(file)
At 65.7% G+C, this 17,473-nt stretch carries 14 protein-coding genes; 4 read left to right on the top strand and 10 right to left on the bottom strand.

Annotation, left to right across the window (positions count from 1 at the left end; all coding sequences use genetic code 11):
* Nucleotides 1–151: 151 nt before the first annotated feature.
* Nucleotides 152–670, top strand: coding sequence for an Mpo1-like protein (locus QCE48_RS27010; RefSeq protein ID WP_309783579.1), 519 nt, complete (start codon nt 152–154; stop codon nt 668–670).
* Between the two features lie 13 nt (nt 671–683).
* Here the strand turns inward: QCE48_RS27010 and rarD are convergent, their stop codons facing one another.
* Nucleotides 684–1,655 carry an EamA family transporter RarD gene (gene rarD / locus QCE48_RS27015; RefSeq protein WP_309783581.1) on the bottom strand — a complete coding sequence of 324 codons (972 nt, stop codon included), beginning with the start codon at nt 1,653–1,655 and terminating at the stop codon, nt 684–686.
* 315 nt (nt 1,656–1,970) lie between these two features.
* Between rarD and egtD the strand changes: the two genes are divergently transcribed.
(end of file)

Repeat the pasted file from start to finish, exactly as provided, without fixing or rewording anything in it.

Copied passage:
At 65.7% G+C, this 17,473-nt stretch carries 14 protein-coding genes; 4 read left to right on the top strand and 10 right to left on the bottom strand.

Annotation, left to right across the window (positions count from 1 at the left end; all coding sequences use genetic code 11):
* Nucleotides 1–151: 151 nt before the first annotated feature.
* Nucleotides 152–670, top strand: coding sequence for an Mpo1-like protein (locus QCE48_RS27010; RefSeq protein ID WP_309783579.1), 519 nt, complete (start codon nt 152–154; stop codon nt 668–670).
* Between the two features lie 13 nt (nt 671–683).
* Here the strand turns inward: QCE48_RS27010 and rarD are convergent, their stop codons facing one another.
* Nucleotides 684–1,655 carry an EamA family transporter RarD gene (gene rarD / locus QCE48_RS27015; RefSeq protein WP_309783581.1) on the bottom strand — a complete coding sequence of 324 codons (972 nt, stop codon included), beginning with the start codon at nt 1,653–1,655 and terminating at the stop codon, nt 684–686.
* 315 nt (nt 1,656–1,970) lie between these two features.
* Between rarD and egtD the strand changes: the two genes are divergently transcribed.